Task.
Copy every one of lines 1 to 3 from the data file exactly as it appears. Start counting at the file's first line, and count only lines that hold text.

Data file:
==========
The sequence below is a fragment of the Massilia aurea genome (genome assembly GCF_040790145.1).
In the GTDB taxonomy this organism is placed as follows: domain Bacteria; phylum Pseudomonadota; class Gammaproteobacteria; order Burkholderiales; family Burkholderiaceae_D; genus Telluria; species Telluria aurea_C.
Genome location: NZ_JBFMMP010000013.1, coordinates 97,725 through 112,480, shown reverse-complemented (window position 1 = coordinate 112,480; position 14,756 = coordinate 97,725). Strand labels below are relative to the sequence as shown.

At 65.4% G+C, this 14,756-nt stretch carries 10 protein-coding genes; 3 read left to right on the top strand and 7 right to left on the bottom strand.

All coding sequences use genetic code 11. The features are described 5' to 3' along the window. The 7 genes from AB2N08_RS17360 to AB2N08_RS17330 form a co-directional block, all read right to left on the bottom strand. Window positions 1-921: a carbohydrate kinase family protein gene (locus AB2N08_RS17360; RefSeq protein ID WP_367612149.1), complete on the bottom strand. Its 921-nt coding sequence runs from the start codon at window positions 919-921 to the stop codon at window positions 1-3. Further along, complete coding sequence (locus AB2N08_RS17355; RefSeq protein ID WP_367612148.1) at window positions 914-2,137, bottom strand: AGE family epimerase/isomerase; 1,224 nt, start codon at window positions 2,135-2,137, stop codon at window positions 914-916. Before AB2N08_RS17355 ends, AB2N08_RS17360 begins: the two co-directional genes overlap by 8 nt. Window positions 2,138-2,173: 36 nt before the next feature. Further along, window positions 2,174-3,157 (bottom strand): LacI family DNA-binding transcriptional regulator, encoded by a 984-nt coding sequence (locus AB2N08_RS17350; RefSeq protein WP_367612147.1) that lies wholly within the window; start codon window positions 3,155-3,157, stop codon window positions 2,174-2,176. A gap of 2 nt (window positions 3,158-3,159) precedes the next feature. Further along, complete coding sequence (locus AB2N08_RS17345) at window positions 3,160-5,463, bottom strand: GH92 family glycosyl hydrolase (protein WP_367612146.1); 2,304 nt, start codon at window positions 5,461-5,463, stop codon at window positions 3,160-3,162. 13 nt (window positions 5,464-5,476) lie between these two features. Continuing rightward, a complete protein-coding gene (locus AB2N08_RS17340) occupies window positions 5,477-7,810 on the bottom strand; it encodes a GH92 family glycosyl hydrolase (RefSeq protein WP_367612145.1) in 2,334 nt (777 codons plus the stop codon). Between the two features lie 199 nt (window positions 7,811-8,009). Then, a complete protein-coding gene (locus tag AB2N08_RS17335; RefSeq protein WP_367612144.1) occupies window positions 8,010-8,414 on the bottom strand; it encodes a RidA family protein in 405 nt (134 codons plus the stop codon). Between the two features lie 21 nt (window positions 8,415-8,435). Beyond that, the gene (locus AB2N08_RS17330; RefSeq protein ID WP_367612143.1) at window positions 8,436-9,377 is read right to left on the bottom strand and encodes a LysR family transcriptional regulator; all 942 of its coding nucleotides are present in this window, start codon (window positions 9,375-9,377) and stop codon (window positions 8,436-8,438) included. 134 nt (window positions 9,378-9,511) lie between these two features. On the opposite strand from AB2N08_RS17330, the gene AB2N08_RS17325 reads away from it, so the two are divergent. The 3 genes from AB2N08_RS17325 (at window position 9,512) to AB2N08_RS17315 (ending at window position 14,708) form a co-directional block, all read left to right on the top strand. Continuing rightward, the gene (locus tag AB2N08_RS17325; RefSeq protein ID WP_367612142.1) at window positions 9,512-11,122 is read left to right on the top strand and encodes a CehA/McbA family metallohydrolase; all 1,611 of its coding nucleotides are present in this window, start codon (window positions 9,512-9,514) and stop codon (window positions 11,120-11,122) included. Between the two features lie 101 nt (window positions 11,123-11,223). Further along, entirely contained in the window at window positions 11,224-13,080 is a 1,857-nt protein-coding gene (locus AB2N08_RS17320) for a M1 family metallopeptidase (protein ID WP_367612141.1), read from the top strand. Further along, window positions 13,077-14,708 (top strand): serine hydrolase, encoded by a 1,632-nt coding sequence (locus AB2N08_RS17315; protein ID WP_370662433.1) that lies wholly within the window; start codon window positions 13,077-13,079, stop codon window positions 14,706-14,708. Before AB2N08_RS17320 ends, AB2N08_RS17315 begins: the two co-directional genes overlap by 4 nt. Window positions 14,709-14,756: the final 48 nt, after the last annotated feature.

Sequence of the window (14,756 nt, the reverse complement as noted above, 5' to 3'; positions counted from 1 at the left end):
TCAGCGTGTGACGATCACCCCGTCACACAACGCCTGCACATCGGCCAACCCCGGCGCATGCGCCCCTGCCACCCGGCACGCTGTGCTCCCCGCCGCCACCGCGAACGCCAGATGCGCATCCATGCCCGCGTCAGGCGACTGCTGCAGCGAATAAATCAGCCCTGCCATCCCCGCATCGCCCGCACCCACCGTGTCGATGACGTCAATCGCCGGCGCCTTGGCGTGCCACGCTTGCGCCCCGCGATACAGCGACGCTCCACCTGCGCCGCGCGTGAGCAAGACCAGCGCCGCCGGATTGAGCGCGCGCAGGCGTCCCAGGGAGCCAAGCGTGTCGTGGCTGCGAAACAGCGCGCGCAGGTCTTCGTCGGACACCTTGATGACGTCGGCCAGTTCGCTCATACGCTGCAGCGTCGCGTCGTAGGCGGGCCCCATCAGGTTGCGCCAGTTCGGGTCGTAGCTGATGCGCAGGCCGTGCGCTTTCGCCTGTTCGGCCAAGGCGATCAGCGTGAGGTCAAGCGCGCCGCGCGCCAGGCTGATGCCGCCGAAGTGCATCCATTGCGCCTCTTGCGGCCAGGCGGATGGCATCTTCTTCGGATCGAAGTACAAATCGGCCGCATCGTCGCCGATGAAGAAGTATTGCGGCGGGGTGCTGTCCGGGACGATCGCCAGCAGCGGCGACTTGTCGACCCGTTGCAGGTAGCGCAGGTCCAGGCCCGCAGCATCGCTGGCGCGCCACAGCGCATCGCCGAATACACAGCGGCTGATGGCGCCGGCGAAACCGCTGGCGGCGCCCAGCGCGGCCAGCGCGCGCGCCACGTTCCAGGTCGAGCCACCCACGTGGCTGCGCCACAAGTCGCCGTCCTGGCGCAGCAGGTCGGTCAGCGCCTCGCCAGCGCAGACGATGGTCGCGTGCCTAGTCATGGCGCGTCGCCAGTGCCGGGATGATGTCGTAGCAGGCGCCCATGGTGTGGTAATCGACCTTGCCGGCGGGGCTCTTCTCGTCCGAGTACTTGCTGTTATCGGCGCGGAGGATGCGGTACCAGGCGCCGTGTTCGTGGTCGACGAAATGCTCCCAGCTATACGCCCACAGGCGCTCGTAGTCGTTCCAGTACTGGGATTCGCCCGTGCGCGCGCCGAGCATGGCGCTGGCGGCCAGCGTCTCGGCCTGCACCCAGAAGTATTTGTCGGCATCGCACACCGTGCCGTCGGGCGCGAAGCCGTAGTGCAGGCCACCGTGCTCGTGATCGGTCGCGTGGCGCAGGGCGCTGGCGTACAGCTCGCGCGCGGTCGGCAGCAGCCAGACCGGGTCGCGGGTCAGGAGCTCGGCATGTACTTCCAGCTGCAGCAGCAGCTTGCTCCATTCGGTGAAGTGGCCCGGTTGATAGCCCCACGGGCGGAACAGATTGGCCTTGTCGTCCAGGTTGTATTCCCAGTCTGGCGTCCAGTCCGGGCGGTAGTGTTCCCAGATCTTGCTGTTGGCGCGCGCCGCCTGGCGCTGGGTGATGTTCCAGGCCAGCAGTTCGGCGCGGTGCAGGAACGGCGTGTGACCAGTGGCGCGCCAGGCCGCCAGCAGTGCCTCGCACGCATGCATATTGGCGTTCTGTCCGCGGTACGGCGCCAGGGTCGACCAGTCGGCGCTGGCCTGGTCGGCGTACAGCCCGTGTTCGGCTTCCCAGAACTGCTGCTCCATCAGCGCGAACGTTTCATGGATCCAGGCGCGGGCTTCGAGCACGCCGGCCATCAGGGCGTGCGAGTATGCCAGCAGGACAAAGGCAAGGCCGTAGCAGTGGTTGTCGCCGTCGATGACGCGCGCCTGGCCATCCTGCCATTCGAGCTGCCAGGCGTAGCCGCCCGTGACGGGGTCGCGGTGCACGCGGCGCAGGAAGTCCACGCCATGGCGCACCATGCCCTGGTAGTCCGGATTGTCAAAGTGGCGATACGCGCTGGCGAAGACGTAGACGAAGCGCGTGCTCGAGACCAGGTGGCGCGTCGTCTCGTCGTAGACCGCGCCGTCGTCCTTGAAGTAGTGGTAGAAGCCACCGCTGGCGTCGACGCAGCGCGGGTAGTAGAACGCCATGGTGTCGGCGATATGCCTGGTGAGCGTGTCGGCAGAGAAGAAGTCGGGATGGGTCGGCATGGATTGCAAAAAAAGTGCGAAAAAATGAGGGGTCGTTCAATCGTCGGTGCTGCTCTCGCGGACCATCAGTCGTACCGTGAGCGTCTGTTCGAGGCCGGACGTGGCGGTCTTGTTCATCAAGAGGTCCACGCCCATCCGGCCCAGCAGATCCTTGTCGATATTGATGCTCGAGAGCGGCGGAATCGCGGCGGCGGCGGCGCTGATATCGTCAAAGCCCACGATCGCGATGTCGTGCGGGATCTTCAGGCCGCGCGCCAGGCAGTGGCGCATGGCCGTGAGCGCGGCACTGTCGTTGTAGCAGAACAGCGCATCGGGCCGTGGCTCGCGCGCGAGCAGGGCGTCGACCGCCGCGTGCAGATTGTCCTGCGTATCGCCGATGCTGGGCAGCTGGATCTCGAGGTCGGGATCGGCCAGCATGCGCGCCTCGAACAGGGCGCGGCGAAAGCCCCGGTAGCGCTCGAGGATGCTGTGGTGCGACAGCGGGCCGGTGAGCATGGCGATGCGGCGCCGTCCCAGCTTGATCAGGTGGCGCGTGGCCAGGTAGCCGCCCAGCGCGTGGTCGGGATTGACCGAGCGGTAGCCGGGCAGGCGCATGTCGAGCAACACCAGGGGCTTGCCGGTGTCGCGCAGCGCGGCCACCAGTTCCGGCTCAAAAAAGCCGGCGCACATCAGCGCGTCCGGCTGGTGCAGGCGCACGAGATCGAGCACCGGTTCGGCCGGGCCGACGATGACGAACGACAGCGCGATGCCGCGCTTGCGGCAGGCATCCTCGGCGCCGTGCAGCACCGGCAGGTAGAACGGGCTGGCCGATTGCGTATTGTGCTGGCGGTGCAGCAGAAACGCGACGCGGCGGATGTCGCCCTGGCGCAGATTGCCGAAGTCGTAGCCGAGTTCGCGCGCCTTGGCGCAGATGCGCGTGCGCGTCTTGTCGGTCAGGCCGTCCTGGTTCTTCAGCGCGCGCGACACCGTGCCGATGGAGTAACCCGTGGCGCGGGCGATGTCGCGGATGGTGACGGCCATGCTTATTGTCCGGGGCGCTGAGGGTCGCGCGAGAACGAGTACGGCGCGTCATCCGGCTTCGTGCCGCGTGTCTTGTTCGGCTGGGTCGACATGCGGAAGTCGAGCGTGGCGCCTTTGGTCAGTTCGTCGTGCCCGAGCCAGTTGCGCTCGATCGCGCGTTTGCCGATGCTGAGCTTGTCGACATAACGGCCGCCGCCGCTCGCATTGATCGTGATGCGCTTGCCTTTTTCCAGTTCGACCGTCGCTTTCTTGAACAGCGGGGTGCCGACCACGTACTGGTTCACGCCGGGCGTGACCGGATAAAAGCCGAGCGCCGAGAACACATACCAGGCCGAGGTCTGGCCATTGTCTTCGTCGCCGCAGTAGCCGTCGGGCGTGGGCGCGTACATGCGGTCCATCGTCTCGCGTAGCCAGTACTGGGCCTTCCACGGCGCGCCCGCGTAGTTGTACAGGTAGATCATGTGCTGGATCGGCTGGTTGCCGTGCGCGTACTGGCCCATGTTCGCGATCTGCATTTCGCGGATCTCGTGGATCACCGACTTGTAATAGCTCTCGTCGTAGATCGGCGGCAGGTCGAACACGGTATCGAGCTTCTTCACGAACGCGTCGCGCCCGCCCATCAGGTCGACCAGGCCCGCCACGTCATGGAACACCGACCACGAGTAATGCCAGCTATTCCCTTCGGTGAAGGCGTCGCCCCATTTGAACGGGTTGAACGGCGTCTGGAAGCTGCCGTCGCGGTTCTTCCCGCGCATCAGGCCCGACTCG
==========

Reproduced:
The sequence below is a fragment of the Massilia aurea genome (genome assembly GCF_040790145.1).
In the GTDB taxonomy this organism is placed as follows: domain Bacteria; phylum Pseudomonadota; class Gammaproteobacteria; order Burkholderiales; family Burkholderiaceae_D; genus Telluria; species Telluria aurea_C.
Genome location: NZ_JBFMMP010000013.1, coordinates 97,725 through 112,480, shown reverse-complemented (window position 1 = coordinate 112,480; position 14,756 = coordinate 97,725). Strand labels below are relative to the sequence as shown.